Eclipse, eclipse-god and eclipse worship in Buddhism

Yesterday, I gave a lecture on “Buddhist Astral Science in Asia” to an animated group of post-graduate students at the Chulalongkorn University. No one fell asleep during the three-hours starry presentation in a breezy afternoon. I was asked some interesting questions and learned something new also about the rich astral tradition in Thai Buddhism.

Topics we covered: Buddhism and astral science, Uposatha and Buddhist luni-solar calendar according to the Pāli Canon, astral iconography across Buddhist traditions in Asia, cosmological Buddhist architecture in Bangkok (Wat Pho and Wat Arun), Greco-Egyptian origin of planetary weekday and astral worship in Thai Buddhism.

I read with the students two passages from the Pāli Canon. One from the Mahavagga that talks about the origin of the Uposatha and recitation of Pāṭimokkhā twice a month, that is, at the end of a pakṣa to be precise. One from the Candimasutta in the Saṃyuttanikāya where the lunar eclipse was described in a dramatic and didactic manner. The Candimasutta was followed by a practically identical Suriyasutta where the solar eclipse was described instead. The curious thing about these texts is that they reflect the Buddha’s disinterest in the subject on one hand, and the saṃgha’s growing interest and need to learn about more advanced astral science on the other.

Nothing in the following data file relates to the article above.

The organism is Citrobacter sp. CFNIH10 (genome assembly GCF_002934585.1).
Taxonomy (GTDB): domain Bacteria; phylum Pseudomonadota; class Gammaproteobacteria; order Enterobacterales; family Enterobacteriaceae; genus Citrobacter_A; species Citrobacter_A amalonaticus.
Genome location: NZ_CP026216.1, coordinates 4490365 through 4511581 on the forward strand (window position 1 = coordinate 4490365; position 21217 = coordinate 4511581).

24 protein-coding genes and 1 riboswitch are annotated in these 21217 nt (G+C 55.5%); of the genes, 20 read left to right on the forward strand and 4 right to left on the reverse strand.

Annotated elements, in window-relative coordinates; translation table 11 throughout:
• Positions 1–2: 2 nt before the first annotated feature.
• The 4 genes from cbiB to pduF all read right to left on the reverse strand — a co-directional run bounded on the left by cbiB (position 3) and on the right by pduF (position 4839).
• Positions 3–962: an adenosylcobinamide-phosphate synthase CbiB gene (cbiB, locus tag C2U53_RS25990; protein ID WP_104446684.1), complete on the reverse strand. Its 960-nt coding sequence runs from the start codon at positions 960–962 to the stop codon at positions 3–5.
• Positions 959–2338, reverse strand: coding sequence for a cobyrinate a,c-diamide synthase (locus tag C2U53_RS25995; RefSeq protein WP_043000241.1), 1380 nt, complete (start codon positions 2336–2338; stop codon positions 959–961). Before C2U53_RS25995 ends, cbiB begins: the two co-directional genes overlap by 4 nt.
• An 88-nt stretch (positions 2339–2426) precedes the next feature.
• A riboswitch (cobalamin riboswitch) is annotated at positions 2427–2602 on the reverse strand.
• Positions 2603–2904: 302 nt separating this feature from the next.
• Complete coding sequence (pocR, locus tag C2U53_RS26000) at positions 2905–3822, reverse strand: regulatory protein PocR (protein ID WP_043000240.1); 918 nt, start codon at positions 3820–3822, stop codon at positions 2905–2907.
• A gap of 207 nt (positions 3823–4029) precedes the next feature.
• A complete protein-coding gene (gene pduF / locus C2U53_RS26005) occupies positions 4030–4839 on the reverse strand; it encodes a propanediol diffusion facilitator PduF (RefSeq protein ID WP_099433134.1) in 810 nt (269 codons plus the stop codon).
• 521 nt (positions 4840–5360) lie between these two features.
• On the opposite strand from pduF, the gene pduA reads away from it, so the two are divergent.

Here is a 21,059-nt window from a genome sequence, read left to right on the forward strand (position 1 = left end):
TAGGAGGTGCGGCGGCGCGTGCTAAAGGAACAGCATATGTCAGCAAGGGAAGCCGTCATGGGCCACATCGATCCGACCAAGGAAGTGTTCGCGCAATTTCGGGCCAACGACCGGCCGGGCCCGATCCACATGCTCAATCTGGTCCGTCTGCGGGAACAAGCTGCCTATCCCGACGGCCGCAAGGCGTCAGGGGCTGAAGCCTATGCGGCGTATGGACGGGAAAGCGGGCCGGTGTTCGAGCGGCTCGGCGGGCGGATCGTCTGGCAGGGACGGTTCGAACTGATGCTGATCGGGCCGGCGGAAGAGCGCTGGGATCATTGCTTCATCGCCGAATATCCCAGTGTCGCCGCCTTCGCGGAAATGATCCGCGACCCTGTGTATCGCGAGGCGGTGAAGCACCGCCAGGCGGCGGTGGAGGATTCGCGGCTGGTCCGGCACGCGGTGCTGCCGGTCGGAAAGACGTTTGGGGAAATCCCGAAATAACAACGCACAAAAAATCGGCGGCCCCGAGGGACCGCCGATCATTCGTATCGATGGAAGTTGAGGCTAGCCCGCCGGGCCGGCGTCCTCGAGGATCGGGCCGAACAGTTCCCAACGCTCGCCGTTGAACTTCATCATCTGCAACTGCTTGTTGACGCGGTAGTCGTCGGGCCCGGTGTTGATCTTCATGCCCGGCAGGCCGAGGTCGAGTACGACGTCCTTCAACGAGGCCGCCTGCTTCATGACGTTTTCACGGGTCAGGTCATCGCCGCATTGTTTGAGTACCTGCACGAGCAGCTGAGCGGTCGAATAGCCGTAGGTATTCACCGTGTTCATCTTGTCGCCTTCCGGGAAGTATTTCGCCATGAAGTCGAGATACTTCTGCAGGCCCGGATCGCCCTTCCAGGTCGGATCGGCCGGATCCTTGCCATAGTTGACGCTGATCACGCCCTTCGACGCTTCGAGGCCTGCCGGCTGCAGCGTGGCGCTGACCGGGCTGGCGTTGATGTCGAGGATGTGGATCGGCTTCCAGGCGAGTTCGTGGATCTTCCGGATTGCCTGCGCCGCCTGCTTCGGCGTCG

The myth of an eclipse-causing monster is ancient and is found in many ancient cultures. From the Near East sources, there were references to a mythical dragon which caused eclipse by devouring or wrapping around the Moon and it was origin of the constellation Draco. Varāhamihira in his Bṛhatsaṃhitā also mentioned about “someone’s” theory about the eclipse caused by the head and tail of a serpent. These ideas converged with the old Vedic eclipse anti-god Svarbhānu and eventually evolved into the two eclipse-causing pseudoplanets Rāhu and Ketu, which joined the patheon of grahas. The early Buddhist texts Candimasutta and Suriyasutta are curious in the sense that they attested to the very early stage of evolution of the eclipse myth in India, where there was only one eclipse-causing entity, namely Rāhu. The Moon and the Sun, frightened of being devoured, sought refuge in the Buddha, who came to their rescue and commanded Rāhu to release them.

On Saturday, together with the students we may visit a temple in Nakhon Pathom which worships the moon-eating demon Rāhu with “black objects”. The Thai name Nakhon Pathom comes from Pāli Nagarapraṭhama, meaning “the first city” refers to the long history of the region, which was the heart of the ancient Dvāravatī Kingdom (6th – 11th century) . It was believed that Buddhism entered this region at a very early age, possibly before the time of Aśoka in the third century BC. Although Thailand is now a Theravāda country, there was a layer of other forms of Buddhism in its early history. Most notably, there were Śaiva, Vaiṣṇava and also Mahāyāna influences as in the case of the neighboring Khmer Empire, as well as the Śrivijaya Kingdom further south in the Malay archipelago. The Indian astral practices were likely imported into the region through these different forms of Indian religions. The Thai Buddhists eventually absorbed these practices into their own worship.

By sheer coincidence, today morning we have a partial solar eclipse here in Bangkok, right outside my window. Since the eclipse was only 42%, it was really too bright to observe with naked eyes and you can see that the whole city just went on as normal without making a fuss. Luckily a few clouds helped to filter the light, and I managed to take a reasonably good photo when the eclipse was at its maximum.

solar eclipse 20160309 solar eclipse 20160309a